Numbers 33:4 “…also on their gods the Lord had executed judgment.”
God did more than just send random plagues on Egypt. He was accomplishing more than just trying to make the Egyptians miserable enough to release the Israelites from slavery. He could have accomplished that in one plague instead of ten.
God was executing judgment on the gods and on the pride of Egypt. He was proving their gods to be false, to be subject to His will, and to be powerless to save them. God was exposing the gods of Egypt for the false gods they were. Egypt considered the Nile River to be a god, so it turned to blood. They considered the calf to be a god, so the cattle died. He attacked the pride of their civilization and culture by sending flies, lice and frogs. He judged their fertility gods by destroying the crops with locust and fiery hail.
In Exodus 18, when they met up in the wilderness after the Red Sea crossing, Moses father-in-law said to him, “Now I know that the Lord is greater than all the gods; for in the very thing in which they behaved proudly, He was above them.” God proved to Egypt the utter futility of trusting in any god besides Himself.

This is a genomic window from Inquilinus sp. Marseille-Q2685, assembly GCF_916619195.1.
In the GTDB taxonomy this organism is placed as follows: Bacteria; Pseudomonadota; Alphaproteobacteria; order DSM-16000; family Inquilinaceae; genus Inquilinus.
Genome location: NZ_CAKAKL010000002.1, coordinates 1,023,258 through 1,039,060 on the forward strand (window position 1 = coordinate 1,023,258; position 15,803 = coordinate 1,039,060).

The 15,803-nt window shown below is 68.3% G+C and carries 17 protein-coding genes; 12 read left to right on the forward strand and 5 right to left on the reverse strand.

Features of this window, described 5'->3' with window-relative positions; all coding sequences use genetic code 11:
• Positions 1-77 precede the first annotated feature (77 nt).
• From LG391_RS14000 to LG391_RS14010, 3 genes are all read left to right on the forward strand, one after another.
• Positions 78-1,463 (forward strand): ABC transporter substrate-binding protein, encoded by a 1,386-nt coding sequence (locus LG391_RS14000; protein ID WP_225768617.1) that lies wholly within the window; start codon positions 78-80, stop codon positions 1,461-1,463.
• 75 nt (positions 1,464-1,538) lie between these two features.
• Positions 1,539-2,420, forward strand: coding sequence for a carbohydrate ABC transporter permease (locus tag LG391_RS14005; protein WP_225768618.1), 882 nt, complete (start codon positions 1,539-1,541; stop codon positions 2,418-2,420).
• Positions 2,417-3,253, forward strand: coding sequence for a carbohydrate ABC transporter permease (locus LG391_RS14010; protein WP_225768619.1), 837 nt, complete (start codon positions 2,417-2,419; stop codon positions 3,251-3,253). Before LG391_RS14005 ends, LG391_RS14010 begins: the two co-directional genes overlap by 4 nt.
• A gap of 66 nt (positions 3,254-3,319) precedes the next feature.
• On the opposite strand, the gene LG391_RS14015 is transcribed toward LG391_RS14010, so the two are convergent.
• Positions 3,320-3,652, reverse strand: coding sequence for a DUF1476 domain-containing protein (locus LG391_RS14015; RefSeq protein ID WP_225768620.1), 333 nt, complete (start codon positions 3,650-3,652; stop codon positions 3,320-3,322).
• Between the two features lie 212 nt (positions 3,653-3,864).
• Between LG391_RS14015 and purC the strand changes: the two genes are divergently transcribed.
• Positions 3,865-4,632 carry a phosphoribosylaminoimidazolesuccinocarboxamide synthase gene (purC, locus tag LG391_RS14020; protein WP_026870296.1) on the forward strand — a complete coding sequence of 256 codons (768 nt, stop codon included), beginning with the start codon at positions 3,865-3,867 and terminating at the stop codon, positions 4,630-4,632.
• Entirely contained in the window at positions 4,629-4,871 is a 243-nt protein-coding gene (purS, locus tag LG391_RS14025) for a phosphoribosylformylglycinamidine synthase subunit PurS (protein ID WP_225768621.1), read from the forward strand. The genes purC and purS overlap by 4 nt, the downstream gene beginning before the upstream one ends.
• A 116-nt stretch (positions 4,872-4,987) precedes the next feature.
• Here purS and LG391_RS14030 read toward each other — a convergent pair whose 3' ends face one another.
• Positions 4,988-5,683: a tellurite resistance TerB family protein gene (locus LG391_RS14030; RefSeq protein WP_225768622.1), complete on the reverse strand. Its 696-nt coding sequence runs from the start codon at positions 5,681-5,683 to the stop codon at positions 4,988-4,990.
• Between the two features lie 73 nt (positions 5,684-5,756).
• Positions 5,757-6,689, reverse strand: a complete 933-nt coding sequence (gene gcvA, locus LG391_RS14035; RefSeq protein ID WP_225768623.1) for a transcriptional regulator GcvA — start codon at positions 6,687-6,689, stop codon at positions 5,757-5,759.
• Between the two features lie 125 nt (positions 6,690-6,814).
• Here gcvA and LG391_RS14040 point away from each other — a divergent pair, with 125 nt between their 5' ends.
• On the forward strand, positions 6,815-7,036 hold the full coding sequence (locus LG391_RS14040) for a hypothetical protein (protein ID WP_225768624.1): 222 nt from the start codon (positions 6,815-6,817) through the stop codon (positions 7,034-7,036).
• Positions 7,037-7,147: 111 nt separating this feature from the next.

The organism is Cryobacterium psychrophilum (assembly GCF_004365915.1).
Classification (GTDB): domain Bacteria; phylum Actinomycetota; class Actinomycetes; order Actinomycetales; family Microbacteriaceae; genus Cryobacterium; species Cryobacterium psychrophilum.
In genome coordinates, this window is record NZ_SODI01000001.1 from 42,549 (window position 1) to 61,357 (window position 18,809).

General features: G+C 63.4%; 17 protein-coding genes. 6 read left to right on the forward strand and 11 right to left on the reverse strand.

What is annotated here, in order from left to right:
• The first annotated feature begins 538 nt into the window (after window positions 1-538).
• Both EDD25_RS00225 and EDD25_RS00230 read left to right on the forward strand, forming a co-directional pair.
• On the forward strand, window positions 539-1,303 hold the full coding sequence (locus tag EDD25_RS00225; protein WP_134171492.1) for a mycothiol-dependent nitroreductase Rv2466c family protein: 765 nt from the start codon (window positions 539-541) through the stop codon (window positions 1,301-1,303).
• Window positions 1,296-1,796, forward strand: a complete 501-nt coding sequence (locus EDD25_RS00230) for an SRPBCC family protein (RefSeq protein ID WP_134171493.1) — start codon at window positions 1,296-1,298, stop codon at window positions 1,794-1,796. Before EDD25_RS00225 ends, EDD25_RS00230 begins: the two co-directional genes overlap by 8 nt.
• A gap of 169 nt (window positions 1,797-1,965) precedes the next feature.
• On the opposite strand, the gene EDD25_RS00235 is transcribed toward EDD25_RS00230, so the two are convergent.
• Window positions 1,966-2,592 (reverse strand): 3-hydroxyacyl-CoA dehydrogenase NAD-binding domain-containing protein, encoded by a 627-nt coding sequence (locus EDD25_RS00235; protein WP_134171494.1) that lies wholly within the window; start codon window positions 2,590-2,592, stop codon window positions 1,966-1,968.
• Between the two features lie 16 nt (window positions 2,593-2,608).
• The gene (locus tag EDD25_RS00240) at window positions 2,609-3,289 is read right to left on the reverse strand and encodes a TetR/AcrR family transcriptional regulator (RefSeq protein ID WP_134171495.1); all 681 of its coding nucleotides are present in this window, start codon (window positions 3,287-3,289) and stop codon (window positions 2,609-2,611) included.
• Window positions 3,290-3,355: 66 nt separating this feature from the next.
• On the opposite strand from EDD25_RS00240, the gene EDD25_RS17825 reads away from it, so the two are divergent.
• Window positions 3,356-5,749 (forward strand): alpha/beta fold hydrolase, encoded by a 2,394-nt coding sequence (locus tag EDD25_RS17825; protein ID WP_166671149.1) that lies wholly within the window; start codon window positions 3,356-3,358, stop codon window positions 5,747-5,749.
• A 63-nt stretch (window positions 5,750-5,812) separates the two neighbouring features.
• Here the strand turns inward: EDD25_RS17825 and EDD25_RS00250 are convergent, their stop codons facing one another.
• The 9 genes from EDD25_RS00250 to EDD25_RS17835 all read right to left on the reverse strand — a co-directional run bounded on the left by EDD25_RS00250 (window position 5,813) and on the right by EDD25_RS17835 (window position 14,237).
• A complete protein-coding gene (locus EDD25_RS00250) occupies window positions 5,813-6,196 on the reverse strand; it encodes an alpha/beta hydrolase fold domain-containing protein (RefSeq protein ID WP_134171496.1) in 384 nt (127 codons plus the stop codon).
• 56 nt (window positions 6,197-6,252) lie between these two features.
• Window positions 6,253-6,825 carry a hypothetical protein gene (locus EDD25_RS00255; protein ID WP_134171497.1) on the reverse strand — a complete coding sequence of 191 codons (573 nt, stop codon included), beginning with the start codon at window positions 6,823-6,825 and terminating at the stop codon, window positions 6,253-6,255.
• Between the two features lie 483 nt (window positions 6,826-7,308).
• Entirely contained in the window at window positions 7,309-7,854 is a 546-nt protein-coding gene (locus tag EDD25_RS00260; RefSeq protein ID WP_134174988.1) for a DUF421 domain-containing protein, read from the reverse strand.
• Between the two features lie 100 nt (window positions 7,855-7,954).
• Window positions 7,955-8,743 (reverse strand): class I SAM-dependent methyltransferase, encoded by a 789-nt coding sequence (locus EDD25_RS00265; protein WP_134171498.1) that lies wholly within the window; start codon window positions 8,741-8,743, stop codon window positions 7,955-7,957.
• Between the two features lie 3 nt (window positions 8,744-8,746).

This changes our view of trials.
Perhaps, when God allows plagues or hardship to come into our lives, it is not just to make us miserable. He is not just punishing us for being bad. Perhaps, like the Egyptians, God is destroying and rendering powerless those gods in which we have placed our trust.
Isaiah 26:13 says, “…masters besides You have had dominion over us…” It is these masters that God wants to destroy. Not because He is mad at us, but because He knows it is for our benefit that we have no other masters. Look at the prior verse in Isaiah 26, “Lord, You will establish peace for us…” This is His plan. This is His purpose. He wants to show us the utter powerlessness of those other gods in whom we have placed our trust.
Like Israel, God wants to deliver us from bondage.
Like Israel, God knows He must judge the gods of this world before they will release us. So instead of complaining about the plagues, let us instead turn our eyes to the God who is bringing us deliverance for that bondage. Instead of running from hardship, let us instead see the masters other than God who have had dominion over us.
And let us rejoice in the judgment of these masters, that we might live in the freedom of belonging only to our loving Father.
It’s the only way we get to the Promised Land.